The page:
Step 5. The originator receives the “GoMatch” message and inputs his/her own destination and search range . He/she computes , which uses to transform into the latitude and longitude message and uses the quantizer to calculate , thus using to obtain the quantized . He/she then uses the adjustment function to calculate . Finally he/she transmits and to the participant.

Step 6. The participant inputs his/her own destination and calculates . After receiving and from the originator, the participant uses the adjustment function to calculate and then computes . Finally, the participant calculates and transmits back to the originator.

Step 7. After the originator receives , he/she calculates and determines whether it matches . If it matches, he/she transmits an “OK” message to the participant.

Step 8. Finally, when the participant receives the “OK” message, he/she begins to negotiate the taxi pool or carpool arrangement with the originator.

4. System Analysis and Comparison

4.1. Match Correctness

In this system, matching will only succeed if the distance between and falls within . That is to say matching is only successful when

Theorem 1. In this system, if , matching will be successful.

Proof. Since and , we have From the assumption , we get Also from the definition of , we know that since . We can get From (3) and (4), we get . Because both and belong to , we can conclude that .

Conversely, if (1) does not hold, matching fails. That is, if or , matching fails.

Theorem 2. In this system, if does not hold, matching fails.

Proof. (1) If , from (2), we get From (4), we know that From (5) and (6), we conclude that . Therefore, .
(2) If , from (2), we get From (4), we know that From (7) and (8), we conclude that . Therefore, .

4.2. Obtaining Latitude/Longitude Values and Quantified Scopes and Regulating Pairing Errors

Google Maps features different coordinate formats and GPS modes, requiring conversion for interoperability. The conversion formula is as follows:

Longitude and latitude have different relationships to distance. In latitude, one degree is equivalent to 111.19 km, while one degree of longitude is equivalent to 101.35 km. Therefore, an input range with an error value of 1 km can be used to obtain a quantized interval of 2 km, which is converted to approximately 2/111.19 degrees latitude and 2/101.35 degrees longitude. This produces a set of quantized values.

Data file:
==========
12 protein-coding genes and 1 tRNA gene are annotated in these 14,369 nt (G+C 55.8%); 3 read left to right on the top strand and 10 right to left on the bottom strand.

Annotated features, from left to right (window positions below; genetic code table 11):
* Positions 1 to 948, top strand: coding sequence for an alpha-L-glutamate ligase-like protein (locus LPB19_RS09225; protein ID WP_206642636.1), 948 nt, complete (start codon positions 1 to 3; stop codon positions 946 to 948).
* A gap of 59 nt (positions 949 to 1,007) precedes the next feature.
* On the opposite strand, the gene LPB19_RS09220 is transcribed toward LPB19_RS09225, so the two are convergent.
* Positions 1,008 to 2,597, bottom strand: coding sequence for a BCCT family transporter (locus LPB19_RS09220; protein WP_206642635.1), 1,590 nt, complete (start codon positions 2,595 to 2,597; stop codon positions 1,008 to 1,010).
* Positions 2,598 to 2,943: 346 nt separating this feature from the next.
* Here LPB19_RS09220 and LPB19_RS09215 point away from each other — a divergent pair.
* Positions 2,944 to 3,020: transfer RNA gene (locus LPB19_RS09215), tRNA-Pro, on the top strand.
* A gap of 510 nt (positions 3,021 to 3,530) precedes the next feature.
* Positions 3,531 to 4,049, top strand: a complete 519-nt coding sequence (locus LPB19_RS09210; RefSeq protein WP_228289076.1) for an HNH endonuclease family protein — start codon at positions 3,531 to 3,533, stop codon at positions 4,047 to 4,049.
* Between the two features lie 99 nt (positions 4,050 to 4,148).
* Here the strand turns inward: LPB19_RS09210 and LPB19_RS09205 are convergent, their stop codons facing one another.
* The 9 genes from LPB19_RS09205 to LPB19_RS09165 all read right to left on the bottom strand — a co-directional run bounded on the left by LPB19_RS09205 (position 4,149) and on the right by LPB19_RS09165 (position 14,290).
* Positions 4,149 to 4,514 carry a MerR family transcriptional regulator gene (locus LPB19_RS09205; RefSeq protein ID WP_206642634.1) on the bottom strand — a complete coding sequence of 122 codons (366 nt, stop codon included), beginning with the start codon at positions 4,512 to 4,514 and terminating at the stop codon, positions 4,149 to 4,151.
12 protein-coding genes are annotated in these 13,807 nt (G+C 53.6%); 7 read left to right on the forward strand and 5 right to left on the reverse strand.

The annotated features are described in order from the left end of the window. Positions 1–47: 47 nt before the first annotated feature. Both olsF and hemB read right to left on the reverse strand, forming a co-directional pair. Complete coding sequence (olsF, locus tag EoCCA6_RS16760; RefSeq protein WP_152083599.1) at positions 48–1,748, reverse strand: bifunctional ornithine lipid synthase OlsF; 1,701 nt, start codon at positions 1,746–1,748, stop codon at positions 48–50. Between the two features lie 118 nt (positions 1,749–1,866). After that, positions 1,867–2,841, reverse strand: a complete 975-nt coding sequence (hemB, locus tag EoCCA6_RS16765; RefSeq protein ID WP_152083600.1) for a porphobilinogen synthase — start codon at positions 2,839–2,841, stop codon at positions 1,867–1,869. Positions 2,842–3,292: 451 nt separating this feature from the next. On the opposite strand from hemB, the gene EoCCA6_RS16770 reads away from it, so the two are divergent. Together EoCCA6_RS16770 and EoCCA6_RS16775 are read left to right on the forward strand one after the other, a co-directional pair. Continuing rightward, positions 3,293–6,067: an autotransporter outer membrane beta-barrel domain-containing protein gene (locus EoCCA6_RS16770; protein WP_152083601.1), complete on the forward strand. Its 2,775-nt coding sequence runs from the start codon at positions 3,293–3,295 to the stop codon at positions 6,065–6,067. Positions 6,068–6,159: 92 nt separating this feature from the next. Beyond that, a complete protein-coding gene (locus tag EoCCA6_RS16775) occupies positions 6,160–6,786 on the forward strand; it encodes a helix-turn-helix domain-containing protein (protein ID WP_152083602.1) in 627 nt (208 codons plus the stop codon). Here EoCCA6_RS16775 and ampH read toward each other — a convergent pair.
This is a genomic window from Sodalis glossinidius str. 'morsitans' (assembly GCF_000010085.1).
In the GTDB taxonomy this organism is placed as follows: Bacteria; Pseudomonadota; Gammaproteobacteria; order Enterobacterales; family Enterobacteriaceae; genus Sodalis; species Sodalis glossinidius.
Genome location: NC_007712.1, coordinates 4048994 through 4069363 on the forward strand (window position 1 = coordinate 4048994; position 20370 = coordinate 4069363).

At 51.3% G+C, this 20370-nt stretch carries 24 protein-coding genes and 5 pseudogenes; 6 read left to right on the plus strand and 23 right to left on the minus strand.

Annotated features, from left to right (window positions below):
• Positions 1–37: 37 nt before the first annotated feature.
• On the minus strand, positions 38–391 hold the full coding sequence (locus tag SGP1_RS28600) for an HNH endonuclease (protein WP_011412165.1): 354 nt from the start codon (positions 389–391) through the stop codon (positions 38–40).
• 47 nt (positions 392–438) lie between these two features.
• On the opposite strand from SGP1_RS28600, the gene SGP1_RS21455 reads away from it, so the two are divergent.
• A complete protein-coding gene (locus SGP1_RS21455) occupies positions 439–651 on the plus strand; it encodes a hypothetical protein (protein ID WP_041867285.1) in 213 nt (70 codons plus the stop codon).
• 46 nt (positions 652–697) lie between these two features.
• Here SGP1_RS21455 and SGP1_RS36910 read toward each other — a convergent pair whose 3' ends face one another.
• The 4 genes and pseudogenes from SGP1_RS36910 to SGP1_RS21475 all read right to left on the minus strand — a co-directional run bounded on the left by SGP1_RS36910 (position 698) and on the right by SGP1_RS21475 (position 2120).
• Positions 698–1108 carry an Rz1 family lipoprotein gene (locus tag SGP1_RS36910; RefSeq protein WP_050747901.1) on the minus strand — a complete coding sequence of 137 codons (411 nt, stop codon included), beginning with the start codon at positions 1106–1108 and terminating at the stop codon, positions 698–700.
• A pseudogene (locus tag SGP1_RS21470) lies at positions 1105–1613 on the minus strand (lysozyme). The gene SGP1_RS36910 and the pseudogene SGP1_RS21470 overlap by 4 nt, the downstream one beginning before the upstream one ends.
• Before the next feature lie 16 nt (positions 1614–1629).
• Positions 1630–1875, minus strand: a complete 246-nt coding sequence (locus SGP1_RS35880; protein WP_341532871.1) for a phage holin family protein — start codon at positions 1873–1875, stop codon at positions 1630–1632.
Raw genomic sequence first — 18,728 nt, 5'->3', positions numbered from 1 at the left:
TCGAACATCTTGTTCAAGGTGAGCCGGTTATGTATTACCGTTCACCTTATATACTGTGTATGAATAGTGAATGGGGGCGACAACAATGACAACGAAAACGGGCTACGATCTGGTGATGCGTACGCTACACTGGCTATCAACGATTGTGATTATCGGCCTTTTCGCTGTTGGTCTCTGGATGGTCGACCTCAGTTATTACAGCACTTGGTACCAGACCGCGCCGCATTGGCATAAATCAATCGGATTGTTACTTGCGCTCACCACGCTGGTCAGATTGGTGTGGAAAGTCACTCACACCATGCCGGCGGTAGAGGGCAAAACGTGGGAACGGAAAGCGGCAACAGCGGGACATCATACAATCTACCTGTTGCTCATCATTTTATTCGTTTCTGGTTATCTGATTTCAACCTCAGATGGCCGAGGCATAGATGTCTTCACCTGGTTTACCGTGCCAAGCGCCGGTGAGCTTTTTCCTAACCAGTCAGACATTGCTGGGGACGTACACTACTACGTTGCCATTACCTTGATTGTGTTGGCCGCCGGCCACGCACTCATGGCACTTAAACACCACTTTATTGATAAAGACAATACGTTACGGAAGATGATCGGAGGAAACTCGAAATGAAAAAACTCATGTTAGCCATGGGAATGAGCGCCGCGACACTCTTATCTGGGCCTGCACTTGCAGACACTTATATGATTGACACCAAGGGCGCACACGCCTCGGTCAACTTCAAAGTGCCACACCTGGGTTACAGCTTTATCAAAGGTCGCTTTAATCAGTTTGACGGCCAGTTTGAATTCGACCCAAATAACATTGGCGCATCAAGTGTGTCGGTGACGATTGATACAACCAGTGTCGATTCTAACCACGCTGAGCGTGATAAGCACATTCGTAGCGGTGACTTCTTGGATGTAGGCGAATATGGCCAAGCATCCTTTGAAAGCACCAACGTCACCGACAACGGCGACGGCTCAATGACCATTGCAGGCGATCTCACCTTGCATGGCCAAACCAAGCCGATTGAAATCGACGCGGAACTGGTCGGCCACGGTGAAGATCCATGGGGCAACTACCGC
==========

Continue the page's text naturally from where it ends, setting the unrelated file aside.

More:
If the quantized values for latitude and longitude are obtained, a restriction exists that the matching range can produce a square-shaped “square pairing” area, two km on each side (see Figure 2), rather than a circular range with a diameter of two km for “circular pairing.” Thus, the distance from the point of departure to the four corners of the square pairing area exceeds , but matching is successful (see red stripped ball in Figure 5(a)), while the maximal error distance is (or the maximal distance error rate is +41.4%), and the average false acceptance rate (FAR) is 21.46% and false rejection rate (FRR) is zero. However, one can also adjust the determination method for control of maximal error distance in (approximately −29.29% with FAR being zero and FRR being 36.34%) (see Figure 5(b)) or (approximately ±17.16% with FAR being 4.57% and FRR being 16.62%) (see Figure 5(c)). Herein, Figure 5(c) is a relatively acceptable option. That is, for the user’s input error range of 1 km (1000 m), the worst-case scenario would be (1) successful matching at a distance of 1171.5 meters (see point in Figure 5(c)) or (2) unsuccessful matching at a distance of 828.5 meters (see point in Figure 5(c)).

fig5
Figure 5: Pairing error.

4.3. Security Analysis

When using the program, users may be concerned that others may be able to access their departure or destination point information. The proposed protocol ensures user privacy, allowing users to engage with the system without fear that their personal information may be leaked to unauthorized parties. In the proposed scheme, attackers are unable to obtain a plain text message through analyzing the transmitted information. Moreover, after finishing this protocol, neither the originator nor participant is aware of each other’s information unless they share a common destination. We analyze possible means of attack as follows.

(1) Participant Attempts to Eavesdrop on the Privacy of Originator. In the proposed protocol, the participant is only able to receive and messages and is unable to access private information related to the originator such as intended destination.

(2) Originator Attempts to Eavesdrop on the Privacy of Participant. In the proposed protocol, the originator is only able to receive the participant’s message. If matching fails, the originator is unable to access private information related to the participant such as intended destination.

(3) Third Party Attackers Attempt to Eavesdrop on the Privacy of Originator or Participant. In the proposed protocol, although an attacker can eavesdrop on the , , and messages, he/she is unable to access private information, such as the intended destination of either the originator or participant.

Thus, if the originator and participant have different intended destinations, neither is aware of the other. In addition, if an attacker eavesdrops on these messages, the messages cannot be compromised thus preserving the privacy of both parties.